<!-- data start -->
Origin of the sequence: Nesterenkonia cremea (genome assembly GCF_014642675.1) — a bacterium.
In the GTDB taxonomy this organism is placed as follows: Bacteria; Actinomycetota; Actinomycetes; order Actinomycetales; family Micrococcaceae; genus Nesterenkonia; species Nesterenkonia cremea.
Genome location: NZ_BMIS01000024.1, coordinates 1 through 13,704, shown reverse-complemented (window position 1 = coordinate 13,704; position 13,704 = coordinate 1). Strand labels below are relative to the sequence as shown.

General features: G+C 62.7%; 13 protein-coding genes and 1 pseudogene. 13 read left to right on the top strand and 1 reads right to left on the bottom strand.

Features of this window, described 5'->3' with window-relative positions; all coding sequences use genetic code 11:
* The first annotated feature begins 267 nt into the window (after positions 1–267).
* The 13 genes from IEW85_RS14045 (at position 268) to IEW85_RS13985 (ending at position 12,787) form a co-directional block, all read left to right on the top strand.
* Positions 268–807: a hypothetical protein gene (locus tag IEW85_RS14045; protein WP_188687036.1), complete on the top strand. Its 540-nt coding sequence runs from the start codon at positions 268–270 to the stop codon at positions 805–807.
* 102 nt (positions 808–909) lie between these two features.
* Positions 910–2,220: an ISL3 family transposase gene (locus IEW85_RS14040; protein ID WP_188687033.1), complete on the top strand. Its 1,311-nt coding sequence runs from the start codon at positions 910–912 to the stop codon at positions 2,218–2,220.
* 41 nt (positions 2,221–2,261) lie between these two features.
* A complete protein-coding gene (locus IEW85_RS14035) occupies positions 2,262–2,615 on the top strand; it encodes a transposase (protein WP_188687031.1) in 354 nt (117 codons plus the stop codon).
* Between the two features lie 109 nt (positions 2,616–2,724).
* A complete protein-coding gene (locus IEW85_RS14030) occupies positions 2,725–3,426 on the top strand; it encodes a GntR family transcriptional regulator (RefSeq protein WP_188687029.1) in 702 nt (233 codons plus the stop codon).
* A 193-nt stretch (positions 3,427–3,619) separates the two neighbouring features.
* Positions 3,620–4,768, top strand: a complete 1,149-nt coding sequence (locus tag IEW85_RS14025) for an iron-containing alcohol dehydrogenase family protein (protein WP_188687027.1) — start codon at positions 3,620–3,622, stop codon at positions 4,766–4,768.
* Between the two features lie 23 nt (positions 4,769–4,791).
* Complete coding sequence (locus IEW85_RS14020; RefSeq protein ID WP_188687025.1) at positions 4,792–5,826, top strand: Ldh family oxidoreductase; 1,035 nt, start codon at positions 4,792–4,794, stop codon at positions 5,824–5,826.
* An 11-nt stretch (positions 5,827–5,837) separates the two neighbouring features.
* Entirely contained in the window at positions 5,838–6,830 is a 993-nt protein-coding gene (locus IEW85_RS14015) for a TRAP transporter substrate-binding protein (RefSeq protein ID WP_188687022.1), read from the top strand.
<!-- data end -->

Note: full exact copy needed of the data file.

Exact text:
Origin of the sequence: Nesterenkonia cremea (genome assembly GCF_014642675.1) — a bacterium.
In the GTDB taxonomy this organism is placed as follows: Bacteria; Actinomycetota; Actinomycetes; order Actinomycetales; family Micrococcaceae; genus Nesterenkonia; species Nesterenkonia cremea.
Genome location: NZ_BMIS01000024.1, coordinates 1 through 13,704, shown reverse-complemented (window position 1 = coordinate 13,704; position 13,704 = coordinate 1). Strand labels below are relative to the sequence as shown.

General features: G+C 62.7%; 13 protein-coding genes and 1 pseudogene. 13 read left to right on the top strand and 1 reads right to left on the bottom strand.

Features of this window, described 5'->3' with window-relative positions; all coding sequences use genetic code 11:
* The first annotated feature begins 267 nt into the window (after positions 1–267).
* The 13 genes from IEW85_RS14045 (at position 268) to IEW85_RS13985 (ending at position 12,787) form a co-directional block, all read left to right on the top strand.
* Positions 268–807: a hypothetical protein gene (locus tag IEW85_RS14045; protein WP_188687036.1), complete on the top strand. Its 540-nt coding sequence runs from the start codon at positions 268–270 to the stop codon at positions 805–807.
* 102 nt (positions 808–909) lie between these two features.
* Positions 910–2,220: an ISL3 family transposase gene (locus IEW85_RS14040; protein ID WP_188687033.1), complete on the top strand. Its 1,311-nt coding sequence runs from the start codon at positions 910–912 to the stop codon at positions 2,218–2,220.
* 41 nt (positions 2,221–2,261) lie between these two features.
* A complete protein-coding gene (locus IEW85_RS14035) occupies positions 2,262–2,615 on the top strand; it encodes a transposase (protein WP_188687031.1) in 354 nt (117 codons plus the stop codon).
* Between the two features lie 109 nt (positions 2,616–2,724).
* A complete protein-coding gene (locus IEW85_RS14030) occupies positions 2,725–3,426 on the top strand; it encodes a GntR family transcriptional regulator (RefSeq protein WP_188687029.1) in 702 nt (233 codons plus the stop codon).
* A 193-nt stretch (positions 3,427–3,619) separates the two neighbouring features.
* Positions 3,620–4,768, top strand: a complete 1,149-nt coding sequence (locus tag IEW85_RS14025) for an iron-containing alcohol dehydrogenase family protein (protein WP_188687027.1) — start codon at positions 3,620–3,622, stop codon at positions 4,766–4,768.
* Between the two features lie 23 nt (positions 4,769–4,791).
* Complete coding sequence (locus IEW85_RS14020; RefSeq protein ID WP_188687025.1) at positions 4,792–5,826, top strand: Ldh family oxidoreductase; 1,035 nt, start codon at positions 4,792–4,794, stop codon at positions 5,824–5,826.
* An 11-nt stretch (positions 5,827–5,837) separates the two neighbouring features.
* Entirely contained in the window at positions 5,838–6,830 is a 993-nt protein-coding gene (locus IEW85_RS14015) for a TRAP transporter substrate-binding protein (RefSeq protein ID WP_188687022.1), read from the top strand.